More than 20 Brazilian Seventh-day Adventist YouTubers met in the cities of São Paulo and Campinas earlier this month for networking and fellowship. The event, organized by the communication department of the church headquarters in the State of São Paulo, sought to connect Brazilian YouTubers in back-to-back 4-hour evening meetings.
“The Seventh-day Adventist Church acknowledges the importance of integrating producers of content for social media,” said Odailson Fonseca, communication director of the Central Brazil Union Conference, or church region. “It is our goal to foster an ongoing dialogue between YouTubers, providing them the support they may need from their church organization.”
Fonseca said that providing church support triggers a desire for growth in YouTubers, as they look for ways of exporting Christian values into social media.
A Pool of Adventist Talent
The gathering of Adventist YouTubers confirmed how varied and wide is the pool of technology-savvy young talents within the Seventh-day Adventist Church. At the same time, it shows many young Adventist members just waking up to the possibilities of the medium. It also reveals their willingness to “bring Jesus to the marketplace,” eventually exporting Christian values even when not offering a “religious” product.
“It is our goal to foster an ongoing dialogue between YouTubers, providing them the support they may need from their church organization.”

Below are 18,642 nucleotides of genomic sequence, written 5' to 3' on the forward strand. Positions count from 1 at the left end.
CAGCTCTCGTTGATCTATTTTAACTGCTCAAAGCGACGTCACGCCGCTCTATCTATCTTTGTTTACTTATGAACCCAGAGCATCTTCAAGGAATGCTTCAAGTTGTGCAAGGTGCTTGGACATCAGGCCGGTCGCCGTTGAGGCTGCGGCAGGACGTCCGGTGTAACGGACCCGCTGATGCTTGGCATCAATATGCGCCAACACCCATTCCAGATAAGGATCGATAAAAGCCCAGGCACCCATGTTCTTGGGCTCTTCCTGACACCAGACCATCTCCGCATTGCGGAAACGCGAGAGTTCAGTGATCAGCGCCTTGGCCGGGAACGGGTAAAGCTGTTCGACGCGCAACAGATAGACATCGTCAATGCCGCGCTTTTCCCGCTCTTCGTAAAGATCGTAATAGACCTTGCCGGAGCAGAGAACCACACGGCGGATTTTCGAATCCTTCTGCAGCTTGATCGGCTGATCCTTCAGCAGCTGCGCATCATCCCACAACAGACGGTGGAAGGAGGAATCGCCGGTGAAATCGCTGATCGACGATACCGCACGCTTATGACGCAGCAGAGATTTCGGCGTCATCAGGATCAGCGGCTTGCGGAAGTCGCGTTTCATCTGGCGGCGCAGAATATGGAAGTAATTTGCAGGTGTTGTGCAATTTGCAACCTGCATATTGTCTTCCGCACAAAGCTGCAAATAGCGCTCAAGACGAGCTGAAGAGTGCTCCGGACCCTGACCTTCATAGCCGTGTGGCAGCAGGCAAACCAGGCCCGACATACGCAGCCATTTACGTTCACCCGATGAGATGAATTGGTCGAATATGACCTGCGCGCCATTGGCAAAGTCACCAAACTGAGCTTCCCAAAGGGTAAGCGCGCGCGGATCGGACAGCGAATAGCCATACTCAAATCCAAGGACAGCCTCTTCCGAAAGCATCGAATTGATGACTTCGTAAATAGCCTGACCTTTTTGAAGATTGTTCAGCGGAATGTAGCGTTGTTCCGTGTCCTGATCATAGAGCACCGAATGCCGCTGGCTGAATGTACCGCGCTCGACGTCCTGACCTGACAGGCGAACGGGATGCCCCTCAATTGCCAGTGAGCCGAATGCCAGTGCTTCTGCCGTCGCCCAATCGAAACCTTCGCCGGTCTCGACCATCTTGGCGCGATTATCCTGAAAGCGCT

YouTuber Luciara Novaes never planned to become successful. She launched a channel to discuss wedding decorations. Understandably, her public is made up of brides and people working in the wedding business. Novaes posted a video where she taught a session on how to make paper flowers, and her video was shared by several blogs, websites, and channels on similar topics. In one of those channels, her video received over 3 million views.
After such a tremendous response, Novaes decided to go serious. After investing in equipment, she now has over 7,000 subscribers and videos with over 300,000 views.
Some YouTubers, however, are working on content integrating various fields with religious topics. Jônathas Luz, a theology major at the Centro Universitário Adventista de São Paulo (UNASP), says he decided to launch a channel on communication and theological foundations. “I couldn’t find a similar channel on YouTube, so I made up my mind to start my channel,” he said. “I am still working on it, but this huddle has provided me the motivation to go on.”
“Meeting other YouTubers gives me the will to move forward,” agrees YouTuber Ana Carolina, who launched a channel to provide hair tips for women. “My channel is very specific, but I have found out that I can reach many.”
Relevance and Potential
For Luz and other YouTubers, the big question is how to offer a product that may stand out among so many thousands. YouTube has over 1 billion active users each month, and every day, people watch millions of hours of video content. “Thus, the key question is, ‘How to make specific content relevant?’” he said.
Robson Fonseca, one of the event organizers and in charge of social media in the Adventist Church in São Paulo, explains the importance of getting these young Adventist YouTubers together. “We knew there were several Adventist YouTubers spread all over Brazil, but they were somewhat hidden,” he said. “But now we are trying to get these young people—who do a wonderful job—together, to find ways to enhance their talents, so as to reach more people.”
Fonseca firmly believes YouTubers are poised to become great influencers of the new generations. “So, why shouldn’t we explore their potential to talk about Jesus?” he said.